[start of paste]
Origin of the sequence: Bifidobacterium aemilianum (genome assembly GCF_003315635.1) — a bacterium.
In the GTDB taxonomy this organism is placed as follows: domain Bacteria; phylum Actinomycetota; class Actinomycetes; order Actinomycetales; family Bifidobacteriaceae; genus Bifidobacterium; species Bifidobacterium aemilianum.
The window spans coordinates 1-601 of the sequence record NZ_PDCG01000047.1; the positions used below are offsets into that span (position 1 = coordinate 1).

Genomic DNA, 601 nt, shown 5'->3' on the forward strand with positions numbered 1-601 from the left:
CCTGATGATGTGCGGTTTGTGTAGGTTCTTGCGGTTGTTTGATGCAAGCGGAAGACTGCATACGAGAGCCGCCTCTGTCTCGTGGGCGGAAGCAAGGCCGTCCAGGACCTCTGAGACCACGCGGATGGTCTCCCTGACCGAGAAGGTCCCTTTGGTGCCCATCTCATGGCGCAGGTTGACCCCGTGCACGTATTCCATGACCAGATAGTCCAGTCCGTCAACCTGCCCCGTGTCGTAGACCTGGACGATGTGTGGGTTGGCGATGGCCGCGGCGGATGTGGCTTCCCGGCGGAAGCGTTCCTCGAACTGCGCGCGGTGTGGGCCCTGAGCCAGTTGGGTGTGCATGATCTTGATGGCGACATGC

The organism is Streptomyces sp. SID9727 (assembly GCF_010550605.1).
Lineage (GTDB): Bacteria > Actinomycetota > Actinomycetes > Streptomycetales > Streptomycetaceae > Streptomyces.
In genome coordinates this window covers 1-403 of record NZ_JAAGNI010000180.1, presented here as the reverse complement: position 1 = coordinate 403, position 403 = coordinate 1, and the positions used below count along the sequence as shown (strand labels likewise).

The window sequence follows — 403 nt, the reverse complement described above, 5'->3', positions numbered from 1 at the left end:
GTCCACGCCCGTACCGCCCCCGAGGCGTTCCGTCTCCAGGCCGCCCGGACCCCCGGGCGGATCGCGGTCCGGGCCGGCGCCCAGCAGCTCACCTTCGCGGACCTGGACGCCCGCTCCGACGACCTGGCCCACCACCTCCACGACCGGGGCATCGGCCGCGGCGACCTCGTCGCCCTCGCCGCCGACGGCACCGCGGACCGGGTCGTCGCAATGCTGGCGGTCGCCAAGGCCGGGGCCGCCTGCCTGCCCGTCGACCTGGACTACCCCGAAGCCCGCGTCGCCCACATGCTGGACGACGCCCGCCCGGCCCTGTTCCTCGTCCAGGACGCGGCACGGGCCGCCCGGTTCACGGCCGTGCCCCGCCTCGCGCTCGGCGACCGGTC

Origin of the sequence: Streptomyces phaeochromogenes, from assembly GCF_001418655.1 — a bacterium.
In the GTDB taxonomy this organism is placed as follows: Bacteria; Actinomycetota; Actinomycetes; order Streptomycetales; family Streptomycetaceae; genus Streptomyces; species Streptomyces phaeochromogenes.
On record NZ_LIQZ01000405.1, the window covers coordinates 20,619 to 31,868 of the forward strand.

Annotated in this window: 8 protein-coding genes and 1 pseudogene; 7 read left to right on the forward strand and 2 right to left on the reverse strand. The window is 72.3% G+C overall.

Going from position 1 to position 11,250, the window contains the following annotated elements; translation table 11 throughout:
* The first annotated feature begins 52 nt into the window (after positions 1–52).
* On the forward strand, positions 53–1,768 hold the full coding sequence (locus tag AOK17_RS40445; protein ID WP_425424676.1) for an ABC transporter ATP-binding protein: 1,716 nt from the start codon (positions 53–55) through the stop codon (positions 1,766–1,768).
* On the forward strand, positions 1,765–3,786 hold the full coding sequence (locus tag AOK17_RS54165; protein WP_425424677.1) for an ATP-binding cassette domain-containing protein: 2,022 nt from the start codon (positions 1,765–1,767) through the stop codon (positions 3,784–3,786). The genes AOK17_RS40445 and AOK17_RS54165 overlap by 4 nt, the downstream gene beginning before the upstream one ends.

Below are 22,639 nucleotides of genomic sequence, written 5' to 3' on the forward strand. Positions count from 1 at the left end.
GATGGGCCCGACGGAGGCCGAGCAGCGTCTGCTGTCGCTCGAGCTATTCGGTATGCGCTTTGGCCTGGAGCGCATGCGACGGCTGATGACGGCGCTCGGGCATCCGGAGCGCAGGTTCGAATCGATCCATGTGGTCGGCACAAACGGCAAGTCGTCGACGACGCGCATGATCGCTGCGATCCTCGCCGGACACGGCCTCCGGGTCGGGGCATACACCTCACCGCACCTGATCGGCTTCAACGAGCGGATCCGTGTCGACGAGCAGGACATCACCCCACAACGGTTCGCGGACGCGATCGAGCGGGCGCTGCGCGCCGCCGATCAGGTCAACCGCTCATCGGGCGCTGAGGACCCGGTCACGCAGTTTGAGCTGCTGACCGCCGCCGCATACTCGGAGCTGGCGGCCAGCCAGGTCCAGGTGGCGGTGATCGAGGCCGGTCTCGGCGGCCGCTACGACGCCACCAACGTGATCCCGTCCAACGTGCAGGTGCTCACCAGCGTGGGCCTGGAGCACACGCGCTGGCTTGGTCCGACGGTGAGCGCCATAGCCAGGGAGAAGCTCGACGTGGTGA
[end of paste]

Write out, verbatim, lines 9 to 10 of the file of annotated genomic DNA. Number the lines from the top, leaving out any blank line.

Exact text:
The window sequence follows — 403 nt, the reverse complement described above, 5'->3', positions numbered from 1 at the left end:
GTCCACGCCCGTACCGCCCCCGAGGCGTTCCGTCTCCAGGCCGCCCGGACCCCCGGGCGGATCGCGGTCCGGGCCGGCGCCCAGCAGCTCACCTTCGCGGACCTGGACGCCCGCTCCGACGACCTGGCCCACCACCTCCACGACCGGGGCATCGGCCGCGGCGACCTCGTCGCCCTCGCCGCCGACGGCACCGCGGACCGGGTCGTCGCAATGCTGGCGGTCGCCAAGGCCGGGGCCGCCTGCCTGCCCGTCGACCTGGACTACCCCGAAGCCCGCGTCGCCCACATGCTGGACGACGCCCGCCCGGCCCTGTTCCTCGTCCAGGACGCGGCACGGGCCGCCCGGTTCACGGCCGTGCCCCGCCTCGCGCTCGGCGACCGGTC